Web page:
Finally, NCL questions the very foundation of the draft guidance; that is, we question whether a system that is voluntary can be effective at reducing the use of antibiotics for growth promotion. NCL is troubled by the ability of drug sponsors to choose whether to participate and feel that a voluntary system may not provide the incentives necessary to ensure compliance.

Recent Court Decisions

Two recent decisions have been handed down by U.S. Magistrate Judge Theodore Katz, of the U.S. District Court, Southern District of New York. The first was a summary judgment issued on March 22, 2012. In 1977, in response to growing concern about the development of antimicrobial resistance, FDA announced its intent to withdraw the approval for subtherapeutic uses of penicillin and two types of tetracycline. After making this announcement, FDA failed to move forward with the appropriate hearings and did not remove approval for the drugs. In his ruling, Judge Katz stated that the FDA “must re-issue a notice of the proposed withdrawals (which may be updated) and provide an opportunity for a hearing. . .If, at a hearing, the drug sponsors fail to show that use of the drugs is safe, the Commissioner must issue a withdrawal order.”[10]

In another decision, issued on June 1, 2012, Judge Katz declared that an FDA decision to deny two citizens petitions to end subtherapeutic use of antibiotics was “arbitrary and capricious.” He goes on to note that had FDA “addressed the Petitions in a timely fashion,” looking at them when they were initially filed, “withdrawal proceedings could have been commenced and completed by now.” Judge Katz concluded that “the adoption of voluntary measures does not excuse the Agency from its duty to review the Citizen Petitions on their merits.”[11]

NCL is encouraged by these decisions, which reinforce the fact that FDA has long considered antimicrobial resistance a serious issue and must take action to put a halt to subtherapeutic uses. NCL urges the agency not to appeal these cases and to move forward with repealing the approval for penicillin and tetracyclines as ordered by Judge Katz. It is the agency’s duty to comply with the law’s mandate to protect public health from risky uses of antibiotics, such as growth promotion and prevention uses.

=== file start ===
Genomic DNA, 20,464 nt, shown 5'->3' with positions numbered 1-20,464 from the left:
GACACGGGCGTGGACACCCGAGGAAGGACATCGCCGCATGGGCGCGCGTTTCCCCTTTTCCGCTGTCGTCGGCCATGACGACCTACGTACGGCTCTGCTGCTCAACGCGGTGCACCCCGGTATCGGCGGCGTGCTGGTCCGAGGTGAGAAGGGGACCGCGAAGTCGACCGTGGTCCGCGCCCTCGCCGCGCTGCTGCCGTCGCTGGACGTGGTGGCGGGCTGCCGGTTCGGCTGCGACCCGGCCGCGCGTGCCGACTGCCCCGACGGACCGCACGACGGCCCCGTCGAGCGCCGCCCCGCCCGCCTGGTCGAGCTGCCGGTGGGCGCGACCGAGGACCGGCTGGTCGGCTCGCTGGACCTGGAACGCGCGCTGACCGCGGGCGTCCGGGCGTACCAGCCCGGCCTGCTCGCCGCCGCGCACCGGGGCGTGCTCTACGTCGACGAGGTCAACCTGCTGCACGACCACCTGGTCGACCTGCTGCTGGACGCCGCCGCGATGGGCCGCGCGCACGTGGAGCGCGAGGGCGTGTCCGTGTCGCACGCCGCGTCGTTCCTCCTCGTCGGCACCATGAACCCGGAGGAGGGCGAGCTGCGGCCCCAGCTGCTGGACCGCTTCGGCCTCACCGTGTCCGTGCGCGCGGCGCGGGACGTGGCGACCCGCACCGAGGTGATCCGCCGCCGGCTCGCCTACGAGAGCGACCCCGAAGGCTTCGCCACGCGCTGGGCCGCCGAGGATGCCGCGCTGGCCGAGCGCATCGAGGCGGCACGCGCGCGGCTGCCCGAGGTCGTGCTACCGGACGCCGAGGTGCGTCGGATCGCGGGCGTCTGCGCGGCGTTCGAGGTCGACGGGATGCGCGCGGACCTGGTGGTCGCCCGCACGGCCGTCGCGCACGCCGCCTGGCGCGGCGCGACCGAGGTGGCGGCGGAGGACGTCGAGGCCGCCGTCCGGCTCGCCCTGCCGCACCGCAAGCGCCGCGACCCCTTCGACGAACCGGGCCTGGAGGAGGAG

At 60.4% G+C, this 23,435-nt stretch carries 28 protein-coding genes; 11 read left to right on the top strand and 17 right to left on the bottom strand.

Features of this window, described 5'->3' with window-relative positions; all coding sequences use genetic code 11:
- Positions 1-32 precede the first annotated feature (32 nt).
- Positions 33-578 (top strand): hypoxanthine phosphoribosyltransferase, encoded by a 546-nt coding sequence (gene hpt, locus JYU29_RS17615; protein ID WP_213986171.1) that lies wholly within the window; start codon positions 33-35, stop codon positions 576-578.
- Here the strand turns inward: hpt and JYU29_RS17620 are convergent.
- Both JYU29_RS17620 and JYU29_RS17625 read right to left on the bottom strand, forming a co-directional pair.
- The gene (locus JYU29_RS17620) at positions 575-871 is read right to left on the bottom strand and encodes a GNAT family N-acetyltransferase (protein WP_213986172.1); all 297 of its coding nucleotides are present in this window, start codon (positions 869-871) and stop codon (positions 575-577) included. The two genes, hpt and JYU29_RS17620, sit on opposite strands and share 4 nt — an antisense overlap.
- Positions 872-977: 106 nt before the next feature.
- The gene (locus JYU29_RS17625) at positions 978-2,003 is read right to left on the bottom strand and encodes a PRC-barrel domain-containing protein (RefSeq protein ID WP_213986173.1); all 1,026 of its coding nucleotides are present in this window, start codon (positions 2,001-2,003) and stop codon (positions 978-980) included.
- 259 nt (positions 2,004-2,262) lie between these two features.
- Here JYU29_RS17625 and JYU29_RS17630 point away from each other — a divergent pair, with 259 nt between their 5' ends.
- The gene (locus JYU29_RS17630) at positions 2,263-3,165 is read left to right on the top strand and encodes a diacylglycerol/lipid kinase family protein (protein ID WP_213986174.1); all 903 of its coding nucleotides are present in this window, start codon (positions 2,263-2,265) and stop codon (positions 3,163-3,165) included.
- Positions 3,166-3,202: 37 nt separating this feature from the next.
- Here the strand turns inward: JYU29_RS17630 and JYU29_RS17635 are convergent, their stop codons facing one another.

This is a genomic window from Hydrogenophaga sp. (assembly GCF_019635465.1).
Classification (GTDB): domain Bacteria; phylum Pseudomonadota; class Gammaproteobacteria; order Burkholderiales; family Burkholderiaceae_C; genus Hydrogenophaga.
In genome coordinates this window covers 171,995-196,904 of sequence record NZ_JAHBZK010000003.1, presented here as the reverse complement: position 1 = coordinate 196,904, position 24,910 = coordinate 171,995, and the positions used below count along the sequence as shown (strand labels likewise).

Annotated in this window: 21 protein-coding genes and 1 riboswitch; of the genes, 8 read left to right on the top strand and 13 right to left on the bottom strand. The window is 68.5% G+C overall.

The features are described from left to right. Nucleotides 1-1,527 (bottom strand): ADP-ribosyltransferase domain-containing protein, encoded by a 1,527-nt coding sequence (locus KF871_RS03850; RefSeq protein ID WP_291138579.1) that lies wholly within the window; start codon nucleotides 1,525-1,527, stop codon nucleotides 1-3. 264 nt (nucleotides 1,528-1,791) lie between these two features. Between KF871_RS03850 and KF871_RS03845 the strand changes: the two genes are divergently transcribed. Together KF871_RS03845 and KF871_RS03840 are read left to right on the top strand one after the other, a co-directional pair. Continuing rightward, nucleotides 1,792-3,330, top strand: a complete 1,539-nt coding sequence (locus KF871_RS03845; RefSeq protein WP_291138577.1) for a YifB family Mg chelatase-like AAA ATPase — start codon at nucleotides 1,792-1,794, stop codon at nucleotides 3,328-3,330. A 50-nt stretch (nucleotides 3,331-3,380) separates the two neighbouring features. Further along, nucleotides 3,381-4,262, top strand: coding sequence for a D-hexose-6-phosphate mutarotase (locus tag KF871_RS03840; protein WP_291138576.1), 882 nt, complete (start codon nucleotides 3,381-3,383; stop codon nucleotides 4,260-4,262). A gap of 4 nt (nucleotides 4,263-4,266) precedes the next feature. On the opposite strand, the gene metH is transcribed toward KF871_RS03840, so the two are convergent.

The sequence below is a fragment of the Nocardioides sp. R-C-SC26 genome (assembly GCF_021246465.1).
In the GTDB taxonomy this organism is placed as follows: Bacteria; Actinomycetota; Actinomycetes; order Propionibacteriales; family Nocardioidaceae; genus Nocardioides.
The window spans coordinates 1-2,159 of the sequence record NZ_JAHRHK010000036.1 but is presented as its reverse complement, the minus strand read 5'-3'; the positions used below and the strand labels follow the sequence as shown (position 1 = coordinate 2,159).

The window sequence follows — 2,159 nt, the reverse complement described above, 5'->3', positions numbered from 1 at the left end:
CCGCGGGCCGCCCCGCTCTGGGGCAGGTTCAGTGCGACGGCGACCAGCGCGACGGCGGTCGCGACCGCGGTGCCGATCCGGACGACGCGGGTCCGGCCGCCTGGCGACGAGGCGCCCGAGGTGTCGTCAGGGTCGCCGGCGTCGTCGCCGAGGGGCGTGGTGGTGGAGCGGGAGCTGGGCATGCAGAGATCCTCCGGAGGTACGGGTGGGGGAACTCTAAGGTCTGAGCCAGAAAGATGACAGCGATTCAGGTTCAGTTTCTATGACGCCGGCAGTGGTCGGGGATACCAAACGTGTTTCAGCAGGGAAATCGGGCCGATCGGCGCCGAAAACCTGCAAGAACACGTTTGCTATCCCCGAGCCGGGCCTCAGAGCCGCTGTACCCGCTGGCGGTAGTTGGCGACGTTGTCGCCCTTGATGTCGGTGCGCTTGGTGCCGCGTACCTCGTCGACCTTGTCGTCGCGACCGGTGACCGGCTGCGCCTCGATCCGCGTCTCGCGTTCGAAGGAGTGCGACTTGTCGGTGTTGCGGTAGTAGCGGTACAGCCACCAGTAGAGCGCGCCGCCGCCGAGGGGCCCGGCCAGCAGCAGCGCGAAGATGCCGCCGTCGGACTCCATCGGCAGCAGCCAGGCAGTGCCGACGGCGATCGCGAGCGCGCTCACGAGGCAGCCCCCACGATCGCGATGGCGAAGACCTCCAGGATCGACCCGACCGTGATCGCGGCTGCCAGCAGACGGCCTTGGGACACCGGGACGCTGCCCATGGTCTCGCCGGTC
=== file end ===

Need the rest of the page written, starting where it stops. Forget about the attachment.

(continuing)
Recommendations

Given our concerns with the proposed system, which would focus on voluntary reductions in the use of antibiotics for growth promotion purposes, NCL has several recommendations.

  1. Because disease prevention uses of antibiotics create the same selective pressures as growth promotion, FDA should move forward with withdrawing approvals for the use of antimicrobials for prevention of diseases. This is necessary as drug companies are unlikely to make this move on their own.
  2. The new system that FDA has proposed relies on a voluntary scheme for eliminating the use of antimicrobials for growth promotion. Because some companies may choose not to participate, a voluntary system is not sufficient for reducing the use of antibiotics. We encourage FDA to use its regulatory authority to create a mandatory reduction plan that will ensure compliance and increased public health.
  3. The FDA should choose a measure of success that is meaningful to public health. Because of our concerns that drug sponsors may add indications to their drugs for prevention uses, merely looking at whether sponsors do away with growth promotion uses of antimicrobials is an insufficient measure of whether the program is succeeding. A more appropriate measure of success would be to look at whether or not the amount of antibiotics used has decreased.